The current tour comes in support of the August release of “Anything Goes,” his very first full-length collaboration with his wife of nearly four decades, Lani Hall.

As distinctive as Alpert’s horn is Hall’s voice – lead singer of Sergio Mendes and Brasil 66 — equals it on such hits as “The Look of Love” and “Fool On The Hill.”

If any musical act is closely filed along side Herb Alpert and the Tijuana Brass in the mental soundtrack of music lovers of a certain age, it would be Sergio Mendes and his band. And it makes sense, Alpert put the Brasilian band together, discovered its Chicago-born lead singer and brought them to an American audience through his record label. When Hall left the band in the early 70s to pursue a solo career, Alpert continued to shepherd her professionally – and they married in 1973.

And yet, “I’ve played on a few tracks for her over the years, but this is our first full recording together,” he recalls.

Inspired by a Brasil 66 reunion concert several years back at the Hollywood Bowl, where Alpert sat in, they decided to indulge his desire for smaller venues and a tighter band, but not without some trepidation. “I thought if we got a little group together and played clubs, I was afraid people would want to hear ‘Lonely Bull’ and ‘Tijuana Taxi.’ You know, they’d be calling out for the old stuff. But we did it, and it worked. And the more we did it, the more fun we had.”

The new CD is a record of some of those live performances at a host of club venues on both coasts.

“Lani is like the linchpin of the whole thing,” says Alpert. “She establishes the song, but everything going on behind her is kind of spontaneous. Lani loves jazz, and I love jazz.”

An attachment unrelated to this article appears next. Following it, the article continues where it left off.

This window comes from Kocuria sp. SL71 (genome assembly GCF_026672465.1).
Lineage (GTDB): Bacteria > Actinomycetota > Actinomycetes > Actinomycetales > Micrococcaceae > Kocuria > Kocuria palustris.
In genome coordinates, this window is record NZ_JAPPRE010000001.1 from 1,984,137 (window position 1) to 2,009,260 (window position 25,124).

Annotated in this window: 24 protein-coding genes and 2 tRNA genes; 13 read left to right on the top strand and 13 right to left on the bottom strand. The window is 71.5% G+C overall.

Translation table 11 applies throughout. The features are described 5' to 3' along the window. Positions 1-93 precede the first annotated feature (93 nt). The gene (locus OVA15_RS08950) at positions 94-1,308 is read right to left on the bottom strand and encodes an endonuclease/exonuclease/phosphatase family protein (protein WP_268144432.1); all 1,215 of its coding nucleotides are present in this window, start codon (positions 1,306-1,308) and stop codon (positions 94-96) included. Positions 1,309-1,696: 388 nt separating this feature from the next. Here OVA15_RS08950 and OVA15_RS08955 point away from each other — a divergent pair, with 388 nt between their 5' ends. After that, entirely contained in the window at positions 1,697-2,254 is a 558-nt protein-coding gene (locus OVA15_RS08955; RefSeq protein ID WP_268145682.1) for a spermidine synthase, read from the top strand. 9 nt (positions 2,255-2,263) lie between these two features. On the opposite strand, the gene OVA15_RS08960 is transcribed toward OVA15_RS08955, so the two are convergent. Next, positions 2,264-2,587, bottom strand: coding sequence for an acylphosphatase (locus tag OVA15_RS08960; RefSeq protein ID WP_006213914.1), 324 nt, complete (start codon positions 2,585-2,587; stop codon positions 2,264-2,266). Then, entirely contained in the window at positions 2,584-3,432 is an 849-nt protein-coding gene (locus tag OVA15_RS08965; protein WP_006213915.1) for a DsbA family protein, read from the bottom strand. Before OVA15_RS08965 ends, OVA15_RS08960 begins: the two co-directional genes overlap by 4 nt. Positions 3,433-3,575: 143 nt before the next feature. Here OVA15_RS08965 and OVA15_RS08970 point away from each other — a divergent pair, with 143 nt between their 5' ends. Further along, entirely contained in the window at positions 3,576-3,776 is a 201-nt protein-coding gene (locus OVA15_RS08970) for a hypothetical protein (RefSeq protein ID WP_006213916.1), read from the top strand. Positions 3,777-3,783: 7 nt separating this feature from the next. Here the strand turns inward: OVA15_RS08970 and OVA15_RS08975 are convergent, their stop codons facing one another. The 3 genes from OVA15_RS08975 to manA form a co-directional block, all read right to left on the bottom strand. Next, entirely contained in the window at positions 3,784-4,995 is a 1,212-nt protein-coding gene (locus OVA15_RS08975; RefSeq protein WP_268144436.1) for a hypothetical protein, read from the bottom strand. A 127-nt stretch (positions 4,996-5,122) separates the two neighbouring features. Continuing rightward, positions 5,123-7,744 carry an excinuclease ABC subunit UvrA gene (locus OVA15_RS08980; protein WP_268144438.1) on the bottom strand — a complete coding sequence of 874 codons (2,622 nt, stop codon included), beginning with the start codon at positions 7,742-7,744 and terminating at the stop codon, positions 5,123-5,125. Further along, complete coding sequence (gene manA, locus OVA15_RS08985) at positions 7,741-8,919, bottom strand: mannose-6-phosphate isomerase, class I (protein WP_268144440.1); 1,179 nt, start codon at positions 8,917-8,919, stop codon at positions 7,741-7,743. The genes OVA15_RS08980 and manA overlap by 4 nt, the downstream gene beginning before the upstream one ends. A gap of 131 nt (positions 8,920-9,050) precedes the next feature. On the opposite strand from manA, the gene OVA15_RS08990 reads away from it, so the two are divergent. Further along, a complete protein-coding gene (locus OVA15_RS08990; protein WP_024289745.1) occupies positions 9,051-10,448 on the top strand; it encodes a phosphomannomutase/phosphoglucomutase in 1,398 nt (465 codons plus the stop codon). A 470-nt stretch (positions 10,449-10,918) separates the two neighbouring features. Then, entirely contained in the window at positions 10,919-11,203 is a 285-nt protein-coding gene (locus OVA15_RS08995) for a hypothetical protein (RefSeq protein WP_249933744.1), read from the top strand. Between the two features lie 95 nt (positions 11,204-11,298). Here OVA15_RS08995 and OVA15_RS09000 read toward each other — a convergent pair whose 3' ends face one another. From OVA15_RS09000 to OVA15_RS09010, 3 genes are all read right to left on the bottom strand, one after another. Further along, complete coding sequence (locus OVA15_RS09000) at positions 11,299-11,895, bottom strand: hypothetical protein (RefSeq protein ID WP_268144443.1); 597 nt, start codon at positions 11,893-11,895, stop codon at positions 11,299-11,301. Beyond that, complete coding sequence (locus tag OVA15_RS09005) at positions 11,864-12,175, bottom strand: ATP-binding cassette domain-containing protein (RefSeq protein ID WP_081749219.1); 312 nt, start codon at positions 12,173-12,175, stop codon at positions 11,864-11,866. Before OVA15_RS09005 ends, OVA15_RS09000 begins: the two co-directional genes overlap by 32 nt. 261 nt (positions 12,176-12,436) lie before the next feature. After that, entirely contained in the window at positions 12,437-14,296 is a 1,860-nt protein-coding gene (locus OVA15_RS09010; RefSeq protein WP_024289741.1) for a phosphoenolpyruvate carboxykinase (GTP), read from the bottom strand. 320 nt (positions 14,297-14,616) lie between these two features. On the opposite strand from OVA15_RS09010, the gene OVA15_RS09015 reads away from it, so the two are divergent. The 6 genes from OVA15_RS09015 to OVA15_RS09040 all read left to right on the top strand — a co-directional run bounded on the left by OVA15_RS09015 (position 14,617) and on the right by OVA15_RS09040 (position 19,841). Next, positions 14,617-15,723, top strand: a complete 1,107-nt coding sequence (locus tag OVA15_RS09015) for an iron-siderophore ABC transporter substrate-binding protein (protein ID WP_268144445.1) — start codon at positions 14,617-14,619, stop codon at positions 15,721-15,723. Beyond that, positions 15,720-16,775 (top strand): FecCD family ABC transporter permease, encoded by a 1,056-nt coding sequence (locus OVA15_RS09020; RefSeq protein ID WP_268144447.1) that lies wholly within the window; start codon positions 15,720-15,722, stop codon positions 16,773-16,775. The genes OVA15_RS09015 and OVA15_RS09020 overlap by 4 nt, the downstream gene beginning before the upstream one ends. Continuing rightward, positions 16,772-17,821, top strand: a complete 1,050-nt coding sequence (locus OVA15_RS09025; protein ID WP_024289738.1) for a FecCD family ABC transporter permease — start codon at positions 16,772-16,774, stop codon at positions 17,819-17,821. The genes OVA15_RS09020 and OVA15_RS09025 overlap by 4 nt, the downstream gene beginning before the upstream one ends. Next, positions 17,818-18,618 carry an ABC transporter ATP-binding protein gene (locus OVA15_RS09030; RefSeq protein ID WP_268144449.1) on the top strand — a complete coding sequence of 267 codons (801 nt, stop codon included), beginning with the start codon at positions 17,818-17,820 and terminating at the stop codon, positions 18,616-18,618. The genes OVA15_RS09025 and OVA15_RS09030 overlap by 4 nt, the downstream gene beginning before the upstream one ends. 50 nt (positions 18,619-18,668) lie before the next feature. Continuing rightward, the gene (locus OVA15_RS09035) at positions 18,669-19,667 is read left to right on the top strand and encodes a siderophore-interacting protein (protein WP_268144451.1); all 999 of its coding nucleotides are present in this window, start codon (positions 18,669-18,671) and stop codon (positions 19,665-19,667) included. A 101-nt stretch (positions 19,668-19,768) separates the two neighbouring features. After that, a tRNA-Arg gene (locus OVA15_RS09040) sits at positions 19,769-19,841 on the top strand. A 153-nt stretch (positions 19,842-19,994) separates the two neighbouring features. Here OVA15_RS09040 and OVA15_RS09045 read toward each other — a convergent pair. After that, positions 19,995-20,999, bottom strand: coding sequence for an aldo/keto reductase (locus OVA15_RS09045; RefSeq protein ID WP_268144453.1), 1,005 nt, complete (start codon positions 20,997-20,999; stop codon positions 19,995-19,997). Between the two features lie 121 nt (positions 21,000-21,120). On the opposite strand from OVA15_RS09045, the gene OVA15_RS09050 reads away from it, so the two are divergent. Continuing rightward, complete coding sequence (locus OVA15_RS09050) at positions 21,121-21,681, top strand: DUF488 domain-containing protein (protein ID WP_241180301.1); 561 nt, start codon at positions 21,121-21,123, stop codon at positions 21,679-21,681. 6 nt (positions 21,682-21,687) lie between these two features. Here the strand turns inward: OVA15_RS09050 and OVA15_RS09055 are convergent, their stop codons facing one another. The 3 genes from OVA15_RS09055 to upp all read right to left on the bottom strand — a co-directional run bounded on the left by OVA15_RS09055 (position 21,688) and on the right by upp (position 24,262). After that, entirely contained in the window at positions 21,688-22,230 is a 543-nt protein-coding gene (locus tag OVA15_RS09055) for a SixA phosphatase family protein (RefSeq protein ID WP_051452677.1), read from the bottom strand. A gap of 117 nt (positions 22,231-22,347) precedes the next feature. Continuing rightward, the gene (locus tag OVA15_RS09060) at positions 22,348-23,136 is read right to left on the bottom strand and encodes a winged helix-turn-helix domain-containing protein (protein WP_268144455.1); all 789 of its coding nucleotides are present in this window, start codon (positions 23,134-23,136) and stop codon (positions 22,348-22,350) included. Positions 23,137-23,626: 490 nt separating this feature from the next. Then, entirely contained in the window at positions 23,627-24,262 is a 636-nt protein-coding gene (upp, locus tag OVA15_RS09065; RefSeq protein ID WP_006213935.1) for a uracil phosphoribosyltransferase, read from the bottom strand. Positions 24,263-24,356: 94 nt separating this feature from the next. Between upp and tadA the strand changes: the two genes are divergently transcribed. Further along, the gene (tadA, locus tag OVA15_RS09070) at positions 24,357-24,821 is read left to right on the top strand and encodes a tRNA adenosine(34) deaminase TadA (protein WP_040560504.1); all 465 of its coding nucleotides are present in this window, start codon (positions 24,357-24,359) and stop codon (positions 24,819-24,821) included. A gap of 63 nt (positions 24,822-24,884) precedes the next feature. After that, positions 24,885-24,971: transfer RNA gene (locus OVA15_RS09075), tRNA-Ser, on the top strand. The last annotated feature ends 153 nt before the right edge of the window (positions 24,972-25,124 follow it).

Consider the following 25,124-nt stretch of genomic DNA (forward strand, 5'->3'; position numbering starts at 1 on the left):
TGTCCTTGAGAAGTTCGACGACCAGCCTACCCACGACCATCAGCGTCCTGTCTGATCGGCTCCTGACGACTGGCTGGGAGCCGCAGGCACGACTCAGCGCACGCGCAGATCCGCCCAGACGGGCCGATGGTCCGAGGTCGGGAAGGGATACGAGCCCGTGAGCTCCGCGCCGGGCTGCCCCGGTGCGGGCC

“Anything Goes” features their current band, drummer Michael Shapiro, bassist Hussain Jiffrey and pianist Bill Cantos. “They’ve all played with some wonderful, gifted musicians, and we’re very lucky to have them,” says Alpert. Cantos, in fact, contributed a pair of tunes to the new CD, but it is mostly a compilation of standards – “Fascinating Rhythm,” “That Old Black Magic,” “Let’s Face The Music and Dance,” “I’ve Grown Accustomed to Her Face” – delivered with a slightly unexpected, but distinctively Alpert, tempo and touch.

“We’ve taken some of the greatest composers our country has produced, Gershwin, Porter, Irving Berlin, Johnny Mercer, Harold Arlen. Things like that aren’t being written these days,” he says. “But I didn’t want to take familiar pieces and play them in the same way, like, ‘Not these songs again, we’ve heard them a thousand times.’ Our approach was to take these familiar songs and find our own voice for them.”

The concert tour extends through at least next spring, but Alpert hopes to hold together his more intimate band and sound for the long haul.

“Each night is different,” he says. “We have a set list that works but we’re always adding new things to it.” While acknowledging the rigors of travelling – “the perfect situation would be everybody coming to see us in one place” – he’s enjoying the tour. “I wouldn’t be doing it if I didn’t feel good doing it. I get energy from playing with this group, from listening to my wife.” And from not needing lit cigarettes to see his audience.

The Troy Savings Bank Music Hall presents Herb Alpert with Lani Hall at 7 p.m. Sunday. For ticket prices and information – including details on the rest of the 2009-10 season – contact the box office at 273-0038 or online at www.troymusichall.org.



Capt. Bacardi